Jun. 12 2014 02:05 AM

All the towers in Hudson Yards are by NYC offices. DSR, SOM and KPF are NYC firms. The project actually couldn't be more New York - mired in umpteen various agencies and stakeholders.

Jun. 11 2014 08:15 PM
Juliet Wolf from New York

Architecture, in my view, transcends locality in the sense that Rybcznski is referring to. Modernism specifically was a global movement before Globalism was being discussed as the hot topic that it is today. Cultural movements such as Modernism transcend place. Rybcsnski seemed to forget the UN Headquarters building on the east side, completed in 1952 by Brazilian architect Niemeyer and French Le Corbusier when stating that the architecture of New York in the 1950s was comprised only from New York-based firms. The building is a timeless icon and landmark in the New York City skyline. The issue of how/why Starchitecture has emerged as the status-quo for project selection and city development is a larger pedagogical issue than that of hiring locally. A selection and value system that no longer acts with an independent and truly comprehensive-thinking mind is at fault here.

The mark of a great architect is one whose designs convey an awareness of their environment, inhabitants and culture of place. Architects and civilians seemingly have forgotten architecture's position on the axis of function and aesthetics, often confusing the architect as an artist and entertainer. These buildings serve a function and occupy a place and space, both physically and socially. It is an expression of the city and place just as much if not more than a reflection of the Architect. A successful architect's "style" will shine through this; one does not have to sacrifice beauty for the sake of functionality, nor does one have to sacrifice functionality and site sensitivity for aesthetics and the architect's ego. This sensitivity and balance among architects has been nearly lost today.

Gehry's is the poster-child for 'Starchitecture'. Gehry's buildings, á la the Disney concert hall, is not a Los Angeles building but a "Gehry" building, and as that one which eschews design quality and intelligent functionality for surface flare. He is not selected for his skill and sensitivity, but for his spectacle.

My father, an architect, recently wrote to me regarding Renzo Piano's recently completed project for Pathe in Paris. Speaking of Piano, he remarked: "It is sad to see a good architect who finds his place in the limelight usurped by the fickle attentions of an architecturally illiterate press then seek to match outrageousness with outrageousness in pursuit of attention rather than the quiet quest of cultural excellence." Unfortunately the same could be said for many (albeit not all) of today's popular architects, and, for that matter, cultural pursuits as a whole. Money and spectacle are the driving force of the 21st Century. Starchitecture upholds this calamity in physical manifest.

Jun. 11 2014 02:49 PM
BrianBruise from Vancouver, BC

You should the "crystal" carbuncle added to the Royal Ontario Museum in Toronto which reflects the hubris of the museum's director William Thorsell and the narcissist architect Daniel Libeskind

Jun. 11 2014 02:24 PM
Pete from UK

For a few years London's Gherkin tower could be seen almost in isolation from several points in the city, and it had an inventive quirkiness that charmed the city. It didn't try to impose itself - it seemed to have popped up (or dropped out of the sky) overnight like a strange seed pod. Now it's surrounded by gormless, preconceived 'characterful' architecture. London's skyline is now idiotic - like an upturned child's building block set left for someone else to tidy up. The views from the London Eye in daylight are now appalling. At night, at least, the ugliness is hidden in the darkness.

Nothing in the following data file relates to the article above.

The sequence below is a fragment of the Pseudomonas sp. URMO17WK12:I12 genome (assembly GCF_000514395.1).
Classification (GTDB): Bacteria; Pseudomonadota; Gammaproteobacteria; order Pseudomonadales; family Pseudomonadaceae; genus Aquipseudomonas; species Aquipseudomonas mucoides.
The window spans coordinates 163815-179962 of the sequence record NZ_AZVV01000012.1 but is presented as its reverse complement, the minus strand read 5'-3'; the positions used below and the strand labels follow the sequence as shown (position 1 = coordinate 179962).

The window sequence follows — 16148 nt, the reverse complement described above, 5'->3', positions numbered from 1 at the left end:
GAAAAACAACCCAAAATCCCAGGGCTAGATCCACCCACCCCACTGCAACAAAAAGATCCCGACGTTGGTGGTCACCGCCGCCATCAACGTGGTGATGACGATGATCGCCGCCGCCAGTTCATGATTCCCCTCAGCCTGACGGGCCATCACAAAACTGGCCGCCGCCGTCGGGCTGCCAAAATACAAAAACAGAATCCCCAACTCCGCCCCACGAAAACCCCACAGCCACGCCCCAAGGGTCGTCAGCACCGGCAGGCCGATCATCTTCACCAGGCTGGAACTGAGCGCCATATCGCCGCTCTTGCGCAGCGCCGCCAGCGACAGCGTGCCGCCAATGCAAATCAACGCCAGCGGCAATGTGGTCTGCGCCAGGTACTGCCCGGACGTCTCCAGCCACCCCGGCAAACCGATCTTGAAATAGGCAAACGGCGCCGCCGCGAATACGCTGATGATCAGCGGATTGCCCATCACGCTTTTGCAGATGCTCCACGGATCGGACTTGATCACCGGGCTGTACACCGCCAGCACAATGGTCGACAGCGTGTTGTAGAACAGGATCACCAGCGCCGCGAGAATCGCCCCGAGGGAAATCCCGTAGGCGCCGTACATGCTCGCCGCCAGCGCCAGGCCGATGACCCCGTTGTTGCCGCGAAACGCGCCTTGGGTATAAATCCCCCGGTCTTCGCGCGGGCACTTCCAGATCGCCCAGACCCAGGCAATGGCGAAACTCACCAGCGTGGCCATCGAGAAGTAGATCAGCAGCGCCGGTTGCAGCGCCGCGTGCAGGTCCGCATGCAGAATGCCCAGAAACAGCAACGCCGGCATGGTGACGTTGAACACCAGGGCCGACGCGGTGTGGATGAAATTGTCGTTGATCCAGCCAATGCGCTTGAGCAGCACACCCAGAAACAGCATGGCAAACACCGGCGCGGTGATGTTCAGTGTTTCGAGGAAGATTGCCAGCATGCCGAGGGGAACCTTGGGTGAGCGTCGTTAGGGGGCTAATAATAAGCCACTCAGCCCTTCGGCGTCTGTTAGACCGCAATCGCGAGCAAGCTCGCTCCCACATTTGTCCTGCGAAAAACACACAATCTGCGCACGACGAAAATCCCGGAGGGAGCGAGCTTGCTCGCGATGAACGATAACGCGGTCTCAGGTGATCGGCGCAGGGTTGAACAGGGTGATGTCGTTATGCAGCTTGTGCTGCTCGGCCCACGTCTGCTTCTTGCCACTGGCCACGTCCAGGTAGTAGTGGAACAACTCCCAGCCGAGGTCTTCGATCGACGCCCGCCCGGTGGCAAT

Jun. 11 2014 12:24 PM

I studied architecture and I've lived all over the world (England, China, Greece, Japan & France) and I agree with Witold Rybcznski 100%, BUT... the world is becoming one. The idea of foreign, especially in NYC, is disappearing. This is the reality. I love the idea of localism but this is disappearing for the most part.

Jun. 11 2014 11:38 AM
ds from ny

I don't understand this point of view. New York architecture is just terrible with boring corporate cookie-cutter designs. More work by famous architecture would only help the city. If you look at Tokyo for comparison, here, things are depressingly homogeneous and uninventive.

Jun. 11 2014 11:37 AM
mimette from NY

Tel Aviv had a fabulous Bauhaus tradition - preserved but not followed by extremely tall skyscrapers of simple -near dumb- geometric shapes.

Jun. 11 2014 11:34 AM
Harold from Brooklyn

This is what the late Alan Lomax called cultural gray-out.

Jun. 11 2014 11:32 AM
Inquisigal from Brooklyn

I'll be curious to hear if my suspicions are correct - that ego, and money, are the two greatest driving forces in "starchitecture." It is incredibly disheartening to see the bulk of the buildings that are now rising in Manhattan, and it seems, is starting to bleed into Brooklyn. Skinny, ultra-tall glass towers are all anyone seems to want to build here, which is ironic, because if you walk by any of these residential buildings once they are populated with residents, 90% of them cover their windows with blinds or curtains. Architects seem to think that "views" are what everyone in NYC wants, yet with so many people on the streets, it seems that residents want privacy once they are faced with 24-7 exposure through these floor-to-ceiling windows. And the buildings - once populated - end up looking ridiculous with hundreds of different window treatments covering the once pure lines of the glass. They look garish - as opposed to unique - when contrasted with a lot of the other 19th century buildings around them.

I've seen a few buildings in the Lower East Side, around Bowery, that are maybe 15 stories, red brick, but with new, large casement windows, and some green terrace spaces. Sort of taking a traditional style of NYC building (brick, industrial buildings), and adding some new flair and green spaces. It's not going to create headlines to make a building like this, but it looks so much nicer when blended with the surrounding area, and the scale matches the density of the neighborhood. One would assume local architects care more about urban planning issues (over-crowding of local services, for example), as well as preserving the character of NYC.

Jun. 11 2014 11:28 AM